Disadvantaged pupils and pupils with special educational needs and/or disabilities (SEND) are very well supported. Pupils’ ‘passports to learning’ make it clear howpupils with SEND should be supported to achieve their targets. Teachers take care to plan to meet their needs. Teaching assistants are well trained to provide effective support. Close tracking monitors how well they are doing.

Personal development is a strength of the school. Pupils trust the adults and know they are there to help. Pupils are respectful to each other and know right from wrong. Staff are consistent in their approach to managing behaviour. As a result, pupils are generally attentive and ready to learn. They understand democracy through, for example, standing to become a school council member. Pupils are very aware of their local community and their needs but they have limited knowledge of people of other cultures and faiths.

Children get off to a great start in Reception. The early years leader has a clear vision and has made sure the curriculum is well planned. As a result, the children are enthusiastic learners. Activities are carefully planned to build on what children know and as a result, they stay at their chosen activities and learn well. For example, children use their phonic skills to help them read and to write. They apply their developing mathematical skills to, for example, sort socks or count in twos.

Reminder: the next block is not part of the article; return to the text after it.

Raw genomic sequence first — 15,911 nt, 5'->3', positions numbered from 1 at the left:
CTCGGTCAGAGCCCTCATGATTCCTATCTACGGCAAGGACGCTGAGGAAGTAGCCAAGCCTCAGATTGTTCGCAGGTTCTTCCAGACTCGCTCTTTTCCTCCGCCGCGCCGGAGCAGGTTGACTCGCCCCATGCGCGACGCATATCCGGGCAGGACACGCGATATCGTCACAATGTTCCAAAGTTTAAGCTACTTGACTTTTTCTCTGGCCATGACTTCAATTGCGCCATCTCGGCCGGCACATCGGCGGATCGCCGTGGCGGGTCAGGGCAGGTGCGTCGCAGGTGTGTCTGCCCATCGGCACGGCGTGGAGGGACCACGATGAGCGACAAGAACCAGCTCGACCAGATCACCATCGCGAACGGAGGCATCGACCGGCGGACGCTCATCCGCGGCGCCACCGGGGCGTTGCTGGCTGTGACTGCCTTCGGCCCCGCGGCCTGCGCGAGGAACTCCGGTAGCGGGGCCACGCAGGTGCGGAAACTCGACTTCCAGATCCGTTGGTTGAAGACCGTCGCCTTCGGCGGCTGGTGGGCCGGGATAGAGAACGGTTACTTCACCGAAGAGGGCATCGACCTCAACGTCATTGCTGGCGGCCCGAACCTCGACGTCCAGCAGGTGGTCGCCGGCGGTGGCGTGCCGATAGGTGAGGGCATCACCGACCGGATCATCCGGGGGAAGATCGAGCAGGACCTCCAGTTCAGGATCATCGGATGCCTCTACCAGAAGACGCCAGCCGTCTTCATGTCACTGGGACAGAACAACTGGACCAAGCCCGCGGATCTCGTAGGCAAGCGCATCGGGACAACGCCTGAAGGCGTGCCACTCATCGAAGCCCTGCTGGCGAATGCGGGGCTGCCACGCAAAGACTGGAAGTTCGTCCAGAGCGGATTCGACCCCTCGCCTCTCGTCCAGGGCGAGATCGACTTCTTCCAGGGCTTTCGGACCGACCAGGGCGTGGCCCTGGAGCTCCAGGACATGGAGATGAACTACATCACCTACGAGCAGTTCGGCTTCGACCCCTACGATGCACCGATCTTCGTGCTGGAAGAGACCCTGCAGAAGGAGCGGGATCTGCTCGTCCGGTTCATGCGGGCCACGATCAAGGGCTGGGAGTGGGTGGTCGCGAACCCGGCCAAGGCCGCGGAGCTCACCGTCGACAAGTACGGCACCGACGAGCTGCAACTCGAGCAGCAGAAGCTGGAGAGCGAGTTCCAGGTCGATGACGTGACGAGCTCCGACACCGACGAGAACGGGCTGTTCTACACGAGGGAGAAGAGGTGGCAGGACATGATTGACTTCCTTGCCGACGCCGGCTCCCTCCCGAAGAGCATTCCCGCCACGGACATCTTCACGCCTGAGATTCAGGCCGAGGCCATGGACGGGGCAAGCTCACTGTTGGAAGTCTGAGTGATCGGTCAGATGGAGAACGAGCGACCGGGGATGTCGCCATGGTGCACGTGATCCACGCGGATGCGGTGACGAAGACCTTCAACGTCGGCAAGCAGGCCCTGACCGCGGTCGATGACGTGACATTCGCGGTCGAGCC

Attendance since the last inspection has improved. Leaders track absence rigorously but know that for some pupils, attendance is still not high enough.

The trust is highly ambitious for the school. Trust leaders know the school’s strengths and weaknesses. Staff value the training they receive from the trust and are appreciative of the well-being group. Governors are well informed and supportive of the school.

Safeguarding

The arrangements for safeguarding are effective.

The trust ensures that recruitment processes are followed carefully, and records are kept well. Leaders have made sure that all staff are well trained. As a result, they can identify pupils who may be at risk. School records show leaders follow up safeguarding issues rigorously. They work well with external agencies to support pupils and their families.

Parents, staff and pupils told us that pupils are safe. Leaders ensure that pupils learn how to keep safe. They are taught how to recognise dangers in and out of school. Pupils know, for example, how to keep safe when using the internet.

What does the school need to do to improve?

(Information for the school and appropriate authority)

The curriculum in reading, writing and mathematics is firmly established. Leaders now need to ensure that all foundation subjects are coherently planned and sequenced and assessment used effectively to check pupils’ understanding and inform teaching. It isclear from the actions that leaders have already taken they are in the process of bringing this about. For this reason, the transition arrangements have been applied. . Leaders acknowledge that pupils do not have enough knowledge of people beyond their community. Leaders must improve the opportunities for pupils to develop their understanding of other cultures and faiths to be prepared for life in modern Britain. . Attendance is improving, but a small group of pupils are missing too much school. Leaders must continue to work with parents of pupils who are persistently absent to reduce the number of days of learning they lose.